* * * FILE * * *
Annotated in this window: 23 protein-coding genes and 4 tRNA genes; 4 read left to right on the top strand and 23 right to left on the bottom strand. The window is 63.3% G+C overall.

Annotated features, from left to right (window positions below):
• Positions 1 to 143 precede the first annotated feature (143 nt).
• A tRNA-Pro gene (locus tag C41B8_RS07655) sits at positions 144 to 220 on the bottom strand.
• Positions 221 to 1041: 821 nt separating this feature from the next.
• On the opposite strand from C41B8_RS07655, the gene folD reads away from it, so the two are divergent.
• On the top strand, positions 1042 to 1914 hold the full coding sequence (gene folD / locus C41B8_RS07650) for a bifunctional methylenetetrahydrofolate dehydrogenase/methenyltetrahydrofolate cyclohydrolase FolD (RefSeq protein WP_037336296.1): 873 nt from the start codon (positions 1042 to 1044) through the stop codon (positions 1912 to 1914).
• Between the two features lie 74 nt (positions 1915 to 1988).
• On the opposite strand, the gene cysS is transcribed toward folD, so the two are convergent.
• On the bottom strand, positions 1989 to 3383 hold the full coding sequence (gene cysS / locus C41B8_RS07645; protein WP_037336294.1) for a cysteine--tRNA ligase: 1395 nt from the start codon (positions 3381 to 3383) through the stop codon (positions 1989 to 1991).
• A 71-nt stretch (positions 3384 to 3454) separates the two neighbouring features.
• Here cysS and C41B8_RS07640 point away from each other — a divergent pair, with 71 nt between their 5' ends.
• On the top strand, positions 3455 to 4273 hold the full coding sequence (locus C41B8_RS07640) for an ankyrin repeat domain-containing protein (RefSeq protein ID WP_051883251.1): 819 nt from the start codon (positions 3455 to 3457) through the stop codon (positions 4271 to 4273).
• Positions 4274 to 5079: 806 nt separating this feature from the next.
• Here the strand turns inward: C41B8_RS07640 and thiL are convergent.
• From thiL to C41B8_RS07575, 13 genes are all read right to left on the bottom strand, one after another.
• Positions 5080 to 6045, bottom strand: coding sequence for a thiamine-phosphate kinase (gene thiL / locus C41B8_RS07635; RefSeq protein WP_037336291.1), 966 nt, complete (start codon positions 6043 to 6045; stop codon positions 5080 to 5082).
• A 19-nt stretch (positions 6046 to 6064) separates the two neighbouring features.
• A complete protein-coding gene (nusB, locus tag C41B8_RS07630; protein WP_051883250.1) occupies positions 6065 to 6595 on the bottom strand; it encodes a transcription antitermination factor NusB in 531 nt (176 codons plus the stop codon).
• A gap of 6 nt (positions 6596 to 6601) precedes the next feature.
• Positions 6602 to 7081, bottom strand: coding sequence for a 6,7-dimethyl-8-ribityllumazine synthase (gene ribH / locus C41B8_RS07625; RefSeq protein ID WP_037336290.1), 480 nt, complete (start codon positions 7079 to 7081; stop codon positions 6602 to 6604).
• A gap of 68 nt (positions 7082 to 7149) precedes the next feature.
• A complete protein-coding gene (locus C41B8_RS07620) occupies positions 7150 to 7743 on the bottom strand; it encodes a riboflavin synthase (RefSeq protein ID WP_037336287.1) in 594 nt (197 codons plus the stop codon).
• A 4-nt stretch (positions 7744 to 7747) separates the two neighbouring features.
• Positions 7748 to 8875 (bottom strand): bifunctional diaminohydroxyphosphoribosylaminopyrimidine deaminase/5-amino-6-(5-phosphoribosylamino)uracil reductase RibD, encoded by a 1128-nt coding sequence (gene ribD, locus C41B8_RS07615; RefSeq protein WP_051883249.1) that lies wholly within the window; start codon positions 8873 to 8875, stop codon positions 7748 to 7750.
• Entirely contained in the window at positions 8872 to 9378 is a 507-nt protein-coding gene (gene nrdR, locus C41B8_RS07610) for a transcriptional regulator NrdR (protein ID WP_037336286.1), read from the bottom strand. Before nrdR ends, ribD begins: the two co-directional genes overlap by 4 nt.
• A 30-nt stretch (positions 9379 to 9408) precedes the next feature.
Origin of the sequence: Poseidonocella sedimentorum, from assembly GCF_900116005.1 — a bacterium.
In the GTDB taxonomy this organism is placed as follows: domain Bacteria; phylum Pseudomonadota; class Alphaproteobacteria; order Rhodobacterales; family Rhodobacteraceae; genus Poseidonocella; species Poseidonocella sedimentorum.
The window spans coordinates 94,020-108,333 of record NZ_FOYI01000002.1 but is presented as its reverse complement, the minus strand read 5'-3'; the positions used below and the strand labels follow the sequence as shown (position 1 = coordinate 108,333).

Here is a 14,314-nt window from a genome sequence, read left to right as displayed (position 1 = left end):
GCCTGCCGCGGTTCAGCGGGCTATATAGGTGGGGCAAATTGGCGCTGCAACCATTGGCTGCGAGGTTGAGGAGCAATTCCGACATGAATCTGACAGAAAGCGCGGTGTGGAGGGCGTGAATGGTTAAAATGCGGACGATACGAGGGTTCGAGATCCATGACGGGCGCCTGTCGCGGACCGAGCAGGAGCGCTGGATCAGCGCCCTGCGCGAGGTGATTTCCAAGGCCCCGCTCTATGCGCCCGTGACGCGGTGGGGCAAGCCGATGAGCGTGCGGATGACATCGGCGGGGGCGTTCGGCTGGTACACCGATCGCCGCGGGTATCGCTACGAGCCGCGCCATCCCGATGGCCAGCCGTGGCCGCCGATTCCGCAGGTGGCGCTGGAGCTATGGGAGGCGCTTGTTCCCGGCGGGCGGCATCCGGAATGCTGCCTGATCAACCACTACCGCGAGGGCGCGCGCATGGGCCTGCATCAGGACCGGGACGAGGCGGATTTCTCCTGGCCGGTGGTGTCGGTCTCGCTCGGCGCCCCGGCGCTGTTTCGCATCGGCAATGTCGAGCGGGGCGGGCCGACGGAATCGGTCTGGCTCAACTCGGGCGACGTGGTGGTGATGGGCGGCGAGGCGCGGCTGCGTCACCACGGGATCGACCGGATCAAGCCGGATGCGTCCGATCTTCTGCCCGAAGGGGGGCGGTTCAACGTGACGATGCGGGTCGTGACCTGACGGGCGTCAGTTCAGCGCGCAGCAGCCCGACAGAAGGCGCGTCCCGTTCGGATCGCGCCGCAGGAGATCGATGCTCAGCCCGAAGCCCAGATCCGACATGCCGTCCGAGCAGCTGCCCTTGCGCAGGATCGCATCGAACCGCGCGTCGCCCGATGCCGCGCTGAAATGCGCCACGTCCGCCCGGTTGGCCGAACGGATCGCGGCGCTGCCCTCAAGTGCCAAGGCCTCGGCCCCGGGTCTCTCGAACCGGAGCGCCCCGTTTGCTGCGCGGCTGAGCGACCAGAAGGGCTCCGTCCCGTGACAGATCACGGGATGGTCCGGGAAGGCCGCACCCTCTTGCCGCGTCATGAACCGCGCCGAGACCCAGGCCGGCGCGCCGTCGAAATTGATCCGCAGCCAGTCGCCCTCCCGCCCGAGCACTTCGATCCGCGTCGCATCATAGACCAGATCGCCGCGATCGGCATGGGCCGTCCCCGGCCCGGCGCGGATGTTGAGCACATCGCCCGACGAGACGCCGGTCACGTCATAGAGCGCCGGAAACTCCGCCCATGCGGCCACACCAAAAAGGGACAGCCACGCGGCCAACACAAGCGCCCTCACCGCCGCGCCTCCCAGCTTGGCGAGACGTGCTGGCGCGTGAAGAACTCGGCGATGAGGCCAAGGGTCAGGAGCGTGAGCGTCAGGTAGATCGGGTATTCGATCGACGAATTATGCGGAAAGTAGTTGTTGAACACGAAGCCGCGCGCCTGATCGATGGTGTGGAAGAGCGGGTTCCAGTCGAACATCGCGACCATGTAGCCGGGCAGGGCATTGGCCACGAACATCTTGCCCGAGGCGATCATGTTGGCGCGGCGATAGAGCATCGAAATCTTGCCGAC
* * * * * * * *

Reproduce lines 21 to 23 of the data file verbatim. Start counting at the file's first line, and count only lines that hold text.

• Positions 6602 to 7081, bottom strand: coding sequence for a 6,7-dimethyl-8-ribityllumazine synthase (gene ribH / locus C41B8_RS07625; RefSeq protein ID WP_037336290.1), 480 nt, complete (start codon positions 7079 to 7081; stop codon positions 6602 to 6604).
• A gap of 68 nt (positions 7082 to 7149) precedes the next feature.
• A complete protein-coding gene (locus C41B8_RS07620) occupies positions 7150 to 7743 on the bottom strand; it encodes a riboflavin synthase (RefSeq protein ID WP_037336287.1) in 594 nt (197 codons plus the stop codon).